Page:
We will remember
Whenever we remember...
The way we were...
The way we were...
(The Way We Were--with the sad middle section removed!  Lyrics by Michelle Lewis)

September 17, 2013

Tea and the wonders of the world

When my husband and I started planning a trip to London with his youth symphony back in the '90's one place that I was immediately excited about was the British Museum.  Established in 1753, largely based on the collections of the physician and scientist Sir Hans Sloane, it first opened to the public on 15 January 1759 on the site of the current museum building.  As an avid reader of Egyptologist Amelia Peabody's adventures I yearned to view the Egyptian mummies and artifacts (and if you aren't yet acquainted with Amelia, I urge you to run, not walk, to the nearest library for Crocodile on the Sandbank, the first in this delightful series by Elizabeth Peters.)  
 UK - London - Bloomsbury - British Museum: Pai...
I couldn't wait to see the Rosetta Stone, on display there since 1854, and marvel at this key that unlocked the secrets of the hieroglyphs. 

 I wanted to gaze at the impassive, impressive Assyrian statues who have kept watch for centuries.
Assyrian statues - British Museum 
And not only did I get to spend the better part of a day roaming through this magnificent museum, some of my very favorite people were at my side.  Besides my husband, my mother, who is a bigger Anglophile than I, and a dear musician friend of ours, who served as one of our chaperones, were also on this trip.  We had dreamed of visiting England for years, and to be actually walking through the exhibits...I think we all murmured "pinch me, am I really here?" several times!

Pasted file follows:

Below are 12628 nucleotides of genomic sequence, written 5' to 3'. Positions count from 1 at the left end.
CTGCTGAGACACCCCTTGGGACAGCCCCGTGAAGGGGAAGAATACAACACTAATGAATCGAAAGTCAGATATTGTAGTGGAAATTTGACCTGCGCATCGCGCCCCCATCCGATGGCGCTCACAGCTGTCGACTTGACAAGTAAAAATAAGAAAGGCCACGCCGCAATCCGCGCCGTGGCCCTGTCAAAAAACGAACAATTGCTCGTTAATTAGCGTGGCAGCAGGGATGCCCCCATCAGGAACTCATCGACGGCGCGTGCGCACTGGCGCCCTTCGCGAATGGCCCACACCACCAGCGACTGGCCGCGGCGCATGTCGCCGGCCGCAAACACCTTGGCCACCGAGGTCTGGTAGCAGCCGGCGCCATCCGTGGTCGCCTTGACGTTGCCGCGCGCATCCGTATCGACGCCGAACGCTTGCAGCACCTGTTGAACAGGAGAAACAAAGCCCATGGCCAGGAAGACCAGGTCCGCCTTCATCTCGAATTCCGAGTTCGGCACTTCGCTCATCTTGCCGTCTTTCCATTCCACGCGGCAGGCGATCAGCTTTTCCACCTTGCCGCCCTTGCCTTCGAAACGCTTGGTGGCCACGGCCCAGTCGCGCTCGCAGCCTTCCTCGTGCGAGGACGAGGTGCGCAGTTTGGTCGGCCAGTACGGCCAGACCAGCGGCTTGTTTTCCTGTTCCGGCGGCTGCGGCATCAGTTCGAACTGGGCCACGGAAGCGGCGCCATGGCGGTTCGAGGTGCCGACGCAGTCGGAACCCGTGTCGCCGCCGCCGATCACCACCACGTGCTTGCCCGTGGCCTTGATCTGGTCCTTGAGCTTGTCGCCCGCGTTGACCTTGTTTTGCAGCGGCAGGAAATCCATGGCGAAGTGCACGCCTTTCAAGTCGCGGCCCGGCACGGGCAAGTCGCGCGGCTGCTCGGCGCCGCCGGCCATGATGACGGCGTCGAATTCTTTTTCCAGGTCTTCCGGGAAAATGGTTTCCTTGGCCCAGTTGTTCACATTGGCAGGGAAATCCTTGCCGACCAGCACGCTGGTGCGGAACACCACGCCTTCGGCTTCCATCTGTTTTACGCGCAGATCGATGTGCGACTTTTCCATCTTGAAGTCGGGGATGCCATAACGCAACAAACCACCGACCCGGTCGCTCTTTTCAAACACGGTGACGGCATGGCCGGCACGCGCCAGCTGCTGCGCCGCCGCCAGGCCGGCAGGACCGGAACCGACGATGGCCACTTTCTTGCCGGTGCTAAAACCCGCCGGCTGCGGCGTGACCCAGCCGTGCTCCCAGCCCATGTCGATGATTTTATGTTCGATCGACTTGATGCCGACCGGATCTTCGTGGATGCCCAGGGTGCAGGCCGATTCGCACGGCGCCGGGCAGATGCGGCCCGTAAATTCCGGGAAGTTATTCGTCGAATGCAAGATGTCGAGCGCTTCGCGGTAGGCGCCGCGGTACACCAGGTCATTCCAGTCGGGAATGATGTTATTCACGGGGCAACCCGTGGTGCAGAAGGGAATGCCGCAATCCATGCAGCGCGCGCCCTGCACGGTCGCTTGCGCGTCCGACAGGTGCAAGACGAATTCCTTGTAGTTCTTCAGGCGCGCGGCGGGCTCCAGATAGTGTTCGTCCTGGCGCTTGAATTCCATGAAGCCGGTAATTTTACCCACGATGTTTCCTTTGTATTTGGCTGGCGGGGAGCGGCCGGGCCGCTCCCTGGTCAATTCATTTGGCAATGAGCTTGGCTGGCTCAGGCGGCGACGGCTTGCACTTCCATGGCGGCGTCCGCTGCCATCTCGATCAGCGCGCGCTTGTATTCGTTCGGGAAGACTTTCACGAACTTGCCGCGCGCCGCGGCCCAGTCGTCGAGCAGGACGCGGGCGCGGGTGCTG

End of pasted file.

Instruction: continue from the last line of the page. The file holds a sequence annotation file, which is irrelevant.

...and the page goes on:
Fanny packs and walking shoes, yup, we're tourists!
I remember being in awe of the Elgin marbles, fascinated by the skill it took to bring stone to life, with soft imagined breezes gently rustling the marble togas.  

Our friend, Mary, marveled at the illustrations in the Book of Kells.
And  my mother, after hours on our feet, wisely suggested taking refreshment in the museum cafe.
I love this picture of Mom and me.
Which leads me to another wonderful memory of tea, scones and strawberry jam, resting our feet and chatting a mile a minute about the wonders we had seen and have never forgotten.  Tea with friends, the best way to spend an afternoon in London!
See the little jam pot?  I still have mine on a shelf in my kitchen, a happy reminder of a perfect afternoon!
And with so many memories of the  marvels of the ancient world swirling around my head, it seems appropriate to visit Xanadu for today's poem, Kubla Khan, by British Romantic poet Samuel Taylor Coleridge.

In Xanadu did Kublai Khan
A stately Pleasure-Dome decree,
Where Alph, the sacred river ran
Through caverns measureless to man
Down to a sunless sea.
So twice five miles of fertile ground